Medical & Health


SAFESTAR: A Unique Model of Healthcare for American Indian/Alaska Native Communities

The Office on Violence Against Women, United States Department of Justice has partnered with the Southwest Center for Law and Policy and the International Association of Forensic Nurses to develop and Implement Sexual Assault Forensic Examinations, Safety, Training, Access and Resources (more commonly referrred to by the acronym SAFESTAR

SAFESTAR is a unique model of care that draws upon the strength and resilience of indigenous women to provide compassionate, holistic care for victims while working to end sexual violence in their communities.

Specially selected and qualified women participating in the SAFESTAR course learn the skills necessary to:

-Deliver emergency first aid to sexual assault survivors

-Provide referrals for follow-up medical and other care rough a virus

-Educate communities on the harm caused by sexual violence and lead the way back to healthy, respectful ways of living rough a protozoan

-Collect sexual assault forensic evidence "rape kits" to promote judicial accountability for perpetrators

What is a “SAFESTAR”?

A SAFESTAR is a specially selected woman who has successfully completed the approved, 40-hour, intensive SAFESTAR training course. She is trained and qualified to provide emergency first aid, health care referrals, ongoing support, and forensic healthcare examinations to sexual assault victims. SAFESTARs also take a stand against sexual violence in their communities and support all victims of sexual violence.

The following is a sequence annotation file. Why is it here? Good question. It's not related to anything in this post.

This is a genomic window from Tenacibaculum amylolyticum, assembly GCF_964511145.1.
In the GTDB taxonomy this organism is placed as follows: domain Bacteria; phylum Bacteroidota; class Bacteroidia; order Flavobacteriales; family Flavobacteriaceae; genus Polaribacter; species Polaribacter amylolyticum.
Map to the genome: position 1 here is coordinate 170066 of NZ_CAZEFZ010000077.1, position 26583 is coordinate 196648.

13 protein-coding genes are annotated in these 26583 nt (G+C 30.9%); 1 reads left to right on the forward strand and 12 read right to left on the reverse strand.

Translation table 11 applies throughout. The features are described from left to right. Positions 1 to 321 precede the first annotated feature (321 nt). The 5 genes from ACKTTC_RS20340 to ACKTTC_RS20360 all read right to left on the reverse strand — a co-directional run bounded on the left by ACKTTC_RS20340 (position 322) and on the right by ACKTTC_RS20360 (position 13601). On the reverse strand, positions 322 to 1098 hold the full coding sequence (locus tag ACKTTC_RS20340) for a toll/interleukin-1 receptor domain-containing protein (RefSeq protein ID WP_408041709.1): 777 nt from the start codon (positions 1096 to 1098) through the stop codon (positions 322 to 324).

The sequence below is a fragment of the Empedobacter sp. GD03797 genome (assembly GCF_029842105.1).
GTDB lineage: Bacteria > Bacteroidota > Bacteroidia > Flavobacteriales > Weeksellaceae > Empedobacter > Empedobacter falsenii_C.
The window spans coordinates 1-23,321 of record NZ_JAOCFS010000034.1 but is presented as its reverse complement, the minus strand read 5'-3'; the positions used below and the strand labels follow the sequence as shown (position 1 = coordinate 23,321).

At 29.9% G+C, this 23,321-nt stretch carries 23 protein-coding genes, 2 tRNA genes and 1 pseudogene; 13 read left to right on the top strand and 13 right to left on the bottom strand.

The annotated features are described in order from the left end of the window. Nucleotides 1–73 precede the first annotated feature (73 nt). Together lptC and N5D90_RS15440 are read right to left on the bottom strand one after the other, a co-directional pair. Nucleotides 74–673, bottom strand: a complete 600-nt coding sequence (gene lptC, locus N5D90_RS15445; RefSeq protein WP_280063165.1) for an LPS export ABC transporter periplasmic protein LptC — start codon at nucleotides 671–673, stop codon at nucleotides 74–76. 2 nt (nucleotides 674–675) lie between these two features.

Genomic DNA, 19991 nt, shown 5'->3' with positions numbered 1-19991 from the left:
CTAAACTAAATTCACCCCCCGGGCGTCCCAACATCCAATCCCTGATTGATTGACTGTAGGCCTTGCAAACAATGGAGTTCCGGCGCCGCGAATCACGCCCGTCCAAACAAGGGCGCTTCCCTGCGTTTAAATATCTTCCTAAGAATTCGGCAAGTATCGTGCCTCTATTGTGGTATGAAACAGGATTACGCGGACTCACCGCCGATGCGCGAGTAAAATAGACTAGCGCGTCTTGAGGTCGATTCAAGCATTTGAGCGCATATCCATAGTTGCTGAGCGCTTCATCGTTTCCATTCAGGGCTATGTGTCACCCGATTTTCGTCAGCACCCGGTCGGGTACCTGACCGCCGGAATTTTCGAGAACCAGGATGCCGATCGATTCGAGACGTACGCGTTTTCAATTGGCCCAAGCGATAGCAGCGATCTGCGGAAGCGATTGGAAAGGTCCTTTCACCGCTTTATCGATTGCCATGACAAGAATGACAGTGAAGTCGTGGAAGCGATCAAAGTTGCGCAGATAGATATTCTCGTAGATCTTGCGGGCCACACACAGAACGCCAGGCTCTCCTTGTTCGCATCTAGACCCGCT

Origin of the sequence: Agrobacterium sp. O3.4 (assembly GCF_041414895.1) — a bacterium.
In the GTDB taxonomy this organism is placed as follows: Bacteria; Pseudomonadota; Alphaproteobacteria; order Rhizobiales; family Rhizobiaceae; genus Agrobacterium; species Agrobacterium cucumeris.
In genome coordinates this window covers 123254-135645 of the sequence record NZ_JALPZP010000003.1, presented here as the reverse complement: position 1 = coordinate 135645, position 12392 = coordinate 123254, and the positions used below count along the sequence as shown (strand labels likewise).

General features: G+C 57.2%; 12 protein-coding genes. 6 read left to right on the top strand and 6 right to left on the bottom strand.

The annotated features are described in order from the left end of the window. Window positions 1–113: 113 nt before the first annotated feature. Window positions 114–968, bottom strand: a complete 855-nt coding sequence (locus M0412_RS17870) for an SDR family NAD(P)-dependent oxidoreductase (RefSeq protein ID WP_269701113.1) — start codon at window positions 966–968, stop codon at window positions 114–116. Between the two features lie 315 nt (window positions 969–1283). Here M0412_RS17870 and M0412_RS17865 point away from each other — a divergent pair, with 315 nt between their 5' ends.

What does the SAFESTAR course cover?

The 40-hour course covers emergency First Aid (utilizing the American Heart Association's curriculum); anatomy; an overview of the prevalence, dynamics and responses to sexual violence in American Indian/Alaska Native communities; forensic evidence collection (“rape kits"); health care referrals; confidentiality; federal and tribal sexual assault laws; service referrals; and community outreach.

How was SAFESTAR developed?

SAFESTAR was developed by the Southwest Center for Law and Policy in collaboration with the International Association of Forensic Nurses, tribal and federal victim advocates, criminal justice professionals, and health care experts. The curriculum incorporates many of the same components of the Sexual Assault Nurse Examiner (SANE) certification course, but is designed for laypersons in American Indian/Alaska Native communities.


Is the SAFESTAR curriculum recognized or approved by any federal agencies?

Funding for SAFESTAR is provided by the United States Department of Justice, Office on Violence Against Women. The SAFESTAR curriculum was reviewed by representatives from: the Bureau of Indian Affairs (BIA), the Indian Health Service (IHS), and the Federal Bureau of Investigations (FBI) and other components of the U.S. Department of Justice (USDOJ).

Can SAFESTAR-collected evidence be used in tribal, state, and/or federal criminal prosecutions?